(1946–1950) period. A more recent mortality study comparing 908 Australian ex-prisoners with 797 other veterans of the same theater found that mortality differences were pronounced from 5 to 14 years after the war; further analyses, however, did not suggest that these mortality differences could be attributed to particular causes of death (Dent et al., 1989). Moreover, the proportions of subjects whose vital status could not be ascertained differed among POWs (10%) and controls (15%); as a result, the possibility of bias in the study has been raised (Adena, 1989). In a 1973 study comparing samples of New Zealand ex-prisoners (N = 246), ex-servicemen (who went overseas but were not captured, N = 240), and ex-homeservicemen (who did not serve overseas, N = 209), Salmond and colleagues (1977) found a current disablement pension rate for pulmonary tuberculosis of 0% for ex-servicemen, 4.3% for ex-prisoners, and 7.1% for ex-homeservicemen; similar rates for tropical and parasitical disease were 7.1% for exservicemen, 1.1% for ex-prisoners, and 0% for ex-homeservicemen.

Turning to morbidity data, in the 1967 follow-up, Beebe (1975) found significantly higher hospitalization rates among PWP, compared with their controls, for pulmonary tuberculosis, early syphilis, amebiasis, schistosomiasis, and other worm infestation; PWK showed significantly higher rates of pulmonary tuberculosis, amebiasis, dysentery, and other worm infestation. A more recent study of 602 former British prisoners of the Japanese, conducted in Liverpool and published by Gill and Bell (1980), found 88 with strongyloidiasis and 6 with intestinal amebiasis. In a study of 170 Australian former prisoners of war of the Japanese and 172 non-POW veteran controls, Goulston et al. (1985) found 6 current cases of strongyloidiasis, all among POWs (for a rate of 3.5%) and all ascertained by microscopy or culture. However, these investigators reported lifetime prevalence rates of 15% for their Australian POWs and 2% for controls, speculating that their low yield of strongyloidiasis was probably the result of less time spent on direct microscopy. Hill (1988), reporting on former British POWs examined at Princess of Wales Royal Air Force Hospital in Ely, stated that the prevalence rate he found, 16%, was perhaps an underestimate and that 20% might be more realistic. The diagnosis of strongyloidiasis may be aided by the recent development of an ELISA test, evaluated in a sample of American POWs by Pelletier et al. (1988).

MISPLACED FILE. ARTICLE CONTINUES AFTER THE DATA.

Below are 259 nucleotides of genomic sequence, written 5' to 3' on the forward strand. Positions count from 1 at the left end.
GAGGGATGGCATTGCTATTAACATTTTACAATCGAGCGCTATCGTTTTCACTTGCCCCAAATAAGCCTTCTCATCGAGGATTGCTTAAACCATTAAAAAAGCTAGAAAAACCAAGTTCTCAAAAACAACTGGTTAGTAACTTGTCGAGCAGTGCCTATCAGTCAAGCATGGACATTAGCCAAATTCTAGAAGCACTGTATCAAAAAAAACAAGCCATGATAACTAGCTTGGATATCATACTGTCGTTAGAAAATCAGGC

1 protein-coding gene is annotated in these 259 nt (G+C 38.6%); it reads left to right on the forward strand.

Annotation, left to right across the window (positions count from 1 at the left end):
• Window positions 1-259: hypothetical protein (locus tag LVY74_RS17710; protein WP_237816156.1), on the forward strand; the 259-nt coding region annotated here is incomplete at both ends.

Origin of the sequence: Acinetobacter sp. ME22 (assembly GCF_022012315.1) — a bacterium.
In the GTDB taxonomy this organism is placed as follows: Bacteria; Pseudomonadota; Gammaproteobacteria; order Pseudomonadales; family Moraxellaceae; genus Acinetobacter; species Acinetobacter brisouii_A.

In the examination study, lifetime prevalence rates of infectious disease were extremely high, from 95% to 100%, for both POWs and controls, but current rates were roughly 20–30% in both POWs and controls, with the exception of WE, who had a low rate of 7.4% (see Table 5.C.3). There were no noteworthy differences between POWs and controls; therefore, no infectious diseases other than dysentery were singled out for further analysis. However, detailed tabulations were produced (see Appendix C), aggregated to the three-digit ICD [International Classification of Diseases] code



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